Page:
Mucocutaneous Plasmacytoma Average Cost

From 463 quotes ranging from $3,000 - 8,000

Average Cost

$6,000

Jump to Section

What is Mucocutaneous Plasmacytoma?

Mucocutaneous plasmacytoma is a type of rapidly growing tumor affecting plasma cells. These cells are a form of white blood cells that secrete a large amount of antibodies. Mucocutaneous plasmacytoma specifically affects plasma cells around the skin area. These tumors are typically found on the legs and trunk, or body, of your cat and can be malignant (cancerous) or benign.

Symptoms of Mucocutaneous Plasmacytoma in Cats

Symptoms of mucocutaneous plasmacytoma can begin subtly. This type of tumor tends to grow rapidly, and tumors will quickly become plainly visible to observant pet owners. Symptoms may include:

  • Hair Loss
  • Lightening of skin
  • Raised growth underneath skin
  • Tumors located on trunk or legs
  • Tumors also rarely located on feet, lips, ears or in the mouth

In the event that the tumor is cancerous, additional symptoms may develop if the cancer metastasizes, or spreads to other parts of the body. These may include:

  • Lethargy
  • Weakness 
  • Depression 
  • Loss of appetite

Causes of Mucocutaneous Plasmacytoma in Cats

All tumor growth begins with unnatural cell mutation. In mucocutaneous plasmacytoma, the plasma cells which are responsible for forming white blood cells and antibodies will mutate rapidly. This unnatural growth causes a large mass to form which can grow in size until it affects other bodily systems. In cancerous cases, the damaged cells can migrate to nearby lymph nodes or other bodily organs and cause healthy cells in these systems to mutate unnaturally.

The cause of this mutation is unknown. Many scientific studies focus on environmental factors or exposures to known carcinogens. 

Diagnosis of Mucocutaneous Plasmacytoma in Cats

In order to diagnose mucocutaneous plasmacytoma in your cat, your veterinarian will need to begin with a complete medical and physical history of your cat. You should provide a timeline of symptoms and appearance of any lumps or bumps on your cat. The date of first appearance, and relative growth since then, will be especially important in determining rate of growth and potential treatment options. Appearance of any other symptoms will also help identify whether the tumor is cancerous and whether it has metastasized to other parts of the body.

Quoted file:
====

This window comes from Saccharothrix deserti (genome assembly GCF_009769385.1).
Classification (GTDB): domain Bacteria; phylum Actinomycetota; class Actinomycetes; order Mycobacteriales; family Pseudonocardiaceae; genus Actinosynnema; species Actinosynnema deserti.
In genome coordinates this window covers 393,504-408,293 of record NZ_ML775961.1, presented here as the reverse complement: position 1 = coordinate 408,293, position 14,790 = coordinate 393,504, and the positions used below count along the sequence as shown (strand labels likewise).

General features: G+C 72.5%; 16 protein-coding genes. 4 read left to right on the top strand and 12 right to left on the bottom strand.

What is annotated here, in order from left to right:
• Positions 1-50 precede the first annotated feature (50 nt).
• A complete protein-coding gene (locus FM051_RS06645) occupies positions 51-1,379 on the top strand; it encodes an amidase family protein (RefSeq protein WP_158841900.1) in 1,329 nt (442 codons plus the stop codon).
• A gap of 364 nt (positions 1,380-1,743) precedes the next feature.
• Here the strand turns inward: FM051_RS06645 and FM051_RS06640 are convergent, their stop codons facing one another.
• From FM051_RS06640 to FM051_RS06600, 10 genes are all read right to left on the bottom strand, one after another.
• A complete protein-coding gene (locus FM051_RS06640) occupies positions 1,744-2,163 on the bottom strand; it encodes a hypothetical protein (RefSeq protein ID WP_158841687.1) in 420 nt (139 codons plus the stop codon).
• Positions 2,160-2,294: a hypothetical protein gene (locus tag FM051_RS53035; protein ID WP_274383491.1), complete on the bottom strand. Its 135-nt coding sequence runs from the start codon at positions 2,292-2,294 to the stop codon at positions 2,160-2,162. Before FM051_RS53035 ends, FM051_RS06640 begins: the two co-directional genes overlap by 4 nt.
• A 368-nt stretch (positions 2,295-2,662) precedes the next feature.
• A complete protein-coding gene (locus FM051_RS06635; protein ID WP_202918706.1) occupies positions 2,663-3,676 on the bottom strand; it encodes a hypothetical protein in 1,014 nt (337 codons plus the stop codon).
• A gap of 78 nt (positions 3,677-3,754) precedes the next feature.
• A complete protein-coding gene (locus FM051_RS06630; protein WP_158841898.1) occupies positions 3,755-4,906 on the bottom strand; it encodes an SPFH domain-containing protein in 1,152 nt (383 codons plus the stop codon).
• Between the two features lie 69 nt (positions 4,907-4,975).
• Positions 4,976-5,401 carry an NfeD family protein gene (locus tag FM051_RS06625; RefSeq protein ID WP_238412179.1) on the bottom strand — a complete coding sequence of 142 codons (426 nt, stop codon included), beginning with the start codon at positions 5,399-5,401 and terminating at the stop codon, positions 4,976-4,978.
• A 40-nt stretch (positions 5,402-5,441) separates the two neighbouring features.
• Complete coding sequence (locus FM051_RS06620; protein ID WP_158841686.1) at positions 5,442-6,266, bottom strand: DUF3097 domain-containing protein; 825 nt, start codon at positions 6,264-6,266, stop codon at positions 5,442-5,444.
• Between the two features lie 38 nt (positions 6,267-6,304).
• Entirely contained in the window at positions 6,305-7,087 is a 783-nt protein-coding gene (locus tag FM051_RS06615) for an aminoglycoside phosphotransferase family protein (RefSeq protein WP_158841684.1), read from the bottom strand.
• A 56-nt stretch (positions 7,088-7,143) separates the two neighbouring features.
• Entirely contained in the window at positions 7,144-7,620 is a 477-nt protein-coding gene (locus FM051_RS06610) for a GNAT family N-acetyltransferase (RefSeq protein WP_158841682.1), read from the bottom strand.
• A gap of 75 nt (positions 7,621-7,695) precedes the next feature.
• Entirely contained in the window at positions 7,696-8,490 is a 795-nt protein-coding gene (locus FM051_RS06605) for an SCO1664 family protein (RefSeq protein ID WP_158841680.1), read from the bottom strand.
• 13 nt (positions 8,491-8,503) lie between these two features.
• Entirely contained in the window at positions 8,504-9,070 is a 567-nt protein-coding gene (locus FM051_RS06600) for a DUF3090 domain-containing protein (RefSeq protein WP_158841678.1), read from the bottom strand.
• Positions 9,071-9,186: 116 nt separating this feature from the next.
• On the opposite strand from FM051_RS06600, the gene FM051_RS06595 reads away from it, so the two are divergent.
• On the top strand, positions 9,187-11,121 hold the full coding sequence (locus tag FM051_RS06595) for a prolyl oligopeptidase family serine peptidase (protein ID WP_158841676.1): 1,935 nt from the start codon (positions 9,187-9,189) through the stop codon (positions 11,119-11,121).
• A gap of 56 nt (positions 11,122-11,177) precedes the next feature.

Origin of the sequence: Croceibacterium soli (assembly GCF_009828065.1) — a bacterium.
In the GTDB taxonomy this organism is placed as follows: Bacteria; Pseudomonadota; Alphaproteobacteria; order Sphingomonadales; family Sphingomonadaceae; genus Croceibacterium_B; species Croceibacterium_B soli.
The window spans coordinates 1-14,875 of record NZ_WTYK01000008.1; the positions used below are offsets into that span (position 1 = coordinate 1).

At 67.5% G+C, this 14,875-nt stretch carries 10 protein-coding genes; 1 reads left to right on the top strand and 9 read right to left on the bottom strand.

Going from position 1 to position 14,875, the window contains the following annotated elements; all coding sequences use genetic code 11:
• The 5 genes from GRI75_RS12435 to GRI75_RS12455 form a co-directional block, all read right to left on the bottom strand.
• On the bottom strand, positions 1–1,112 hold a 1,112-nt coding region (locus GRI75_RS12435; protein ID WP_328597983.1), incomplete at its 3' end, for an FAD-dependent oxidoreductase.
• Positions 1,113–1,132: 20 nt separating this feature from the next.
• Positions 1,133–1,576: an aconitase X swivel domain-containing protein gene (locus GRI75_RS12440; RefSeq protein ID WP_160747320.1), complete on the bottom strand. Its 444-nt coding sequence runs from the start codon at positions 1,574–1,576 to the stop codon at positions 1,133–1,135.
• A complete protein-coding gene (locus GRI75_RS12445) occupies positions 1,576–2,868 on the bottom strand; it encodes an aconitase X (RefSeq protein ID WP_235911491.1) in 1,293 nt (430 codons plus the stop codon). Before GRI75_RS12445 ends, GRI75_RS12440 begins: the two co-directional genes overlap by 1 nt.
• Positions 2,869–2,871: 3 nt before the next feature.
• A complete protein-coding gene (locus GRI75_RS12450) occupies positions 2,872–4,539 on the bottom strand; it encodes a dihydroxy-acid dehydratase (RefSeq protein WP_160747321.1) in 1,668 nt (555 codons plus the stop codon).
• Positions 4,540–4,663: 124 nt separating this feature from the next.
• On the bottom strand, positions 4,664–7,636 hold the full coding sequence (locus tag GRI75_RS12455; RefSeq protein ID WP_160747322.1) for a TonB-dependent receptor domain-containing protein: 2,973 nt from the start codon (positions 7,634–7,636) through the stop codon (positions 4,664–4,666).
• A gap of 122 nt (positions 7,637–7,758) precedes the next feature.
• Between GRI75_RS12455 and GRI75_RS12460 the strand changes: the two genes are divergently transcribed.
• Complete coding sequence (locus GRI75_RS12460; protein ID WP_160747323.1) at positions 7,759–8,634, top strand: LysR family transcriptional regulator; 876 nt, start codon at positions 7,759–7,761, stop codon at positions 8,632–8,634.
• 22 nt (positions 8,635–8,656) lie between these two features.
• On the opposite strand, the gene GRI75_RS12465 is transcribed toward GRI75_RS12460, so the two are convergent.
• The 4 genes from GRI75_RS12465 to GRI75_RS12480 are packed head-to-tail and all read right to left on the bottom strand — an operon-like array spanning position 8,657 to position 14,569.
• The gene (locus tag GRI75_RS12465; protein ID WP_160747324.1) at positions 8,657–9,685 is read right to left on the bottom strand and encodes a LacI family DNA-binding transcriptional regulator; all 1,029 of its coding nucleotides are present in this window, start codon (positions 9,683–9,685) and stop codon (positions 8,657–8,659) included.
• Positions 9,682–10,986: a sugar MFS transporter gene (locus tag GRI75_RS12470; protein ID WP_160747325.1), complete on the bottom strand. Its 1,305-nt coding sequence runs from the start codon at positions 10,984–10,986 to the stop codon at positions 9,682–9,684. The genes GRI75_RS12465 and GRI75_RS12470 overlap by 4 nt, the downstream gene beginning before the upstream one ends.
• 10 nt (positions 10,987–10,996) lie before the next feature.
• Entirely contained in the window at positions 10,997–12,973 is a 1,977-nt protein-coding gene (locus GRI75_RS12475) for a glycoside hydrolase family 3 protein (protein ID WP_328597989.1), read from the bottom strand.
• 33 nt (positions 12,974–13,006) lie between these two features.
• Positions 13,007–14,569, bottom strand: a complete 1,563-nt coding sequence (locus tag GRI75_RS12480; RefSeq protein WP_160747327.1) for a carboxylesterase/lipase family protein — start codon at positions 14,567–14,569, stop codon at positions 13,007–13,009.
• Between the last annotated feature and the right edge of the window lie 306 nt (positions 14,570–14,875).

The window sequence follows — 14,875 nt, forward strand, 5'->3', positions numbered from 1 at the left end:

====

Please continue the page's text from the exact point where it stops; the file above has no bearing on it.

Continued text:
Your vet will also conduct their own thorough physical exam. During this exam the veterinarian will locate any tumors and will document their location and size. Your veterinarian will also manually palpate your cat’s lymph nodes. Lymph node involvement near the location of the tumor may indicate the presence of cancer. 

Finally, your vet will conduct a needle aspiration of the tumor. This is the definitive diagnostic tool for determining whether the tumor is malignant. This procedure involves inserting a fine needle into the tumor and extracting a small amount of tissue cells. This sample is sent off to a laboratory where they will conduct an analysis to identify the presence of any abnormally affected cancer cells. Given the location of mucocutaneous plasmacytoma near the surface of the skin, your cat will generally not need to be anesthetized for this procedure. From needle insertion to tissue extraction, the entire needle biopsy typically will only take a few minutes.

Treatment of Mucocutaneous Plasmacytoma in Cats

The typical treatment of mucocutaneous plasmacytoma, regardless of malignancy, is typically surgical removal. Your cat will need to be admitted to the veterinarian’s office. The vet will conduct pre-surgical tests such as x-rays and a full panel of bloodwork. The x-ray will help pinpoint the location of the tumor. The blood panel will help identify any underlying abnormalities which may add extra risk to the procedure or identify the presence of any additional or underlying conditions. 

During the surgery, your vet will attempt to remove the entire tumor. Given the nature of these types of growths, it will be important for your vet to remove all of the mutated tissue. This is called “getting clean margins”. If clean margins, free of mutated cells, are not obtained, there is a high likelihood that the cancerous tumor will return.

In the case the mucocutaneous plasmacytoma is malignant, your veterinarian may discuss alternative or additional treatment options. Depending on location and size of the tumor, these treatment options may include radiation or chemotherapy.

Recovery of Mucocutaneous Plasmacytoma in Cats

As with any surgical procedure, if your cat’s mucocutaneous plasmacytoma has been removed via excision you will need to closely follow your vet’s post-surgical instructions. You will need to keep your cat quiet and calm and closely follow any medication protocol to protect against postoperative infection. You will also need to follow up for removal of sutures and, in the long term, for physical examination for the appearance of any additional tumors.

In the case of non-malignant mucocutaneous plasmacytoma, prognosis for long term recovery for your cat is good as long as the entirety of the tumor is removed via surgical excision. These types of tumors do not have a tendency to regrow or appear on alternate parts of your cat. With proper care and follow up vet visits, your cat can live a long, healthy life after treatment for mucocutaneous plasmacytoma.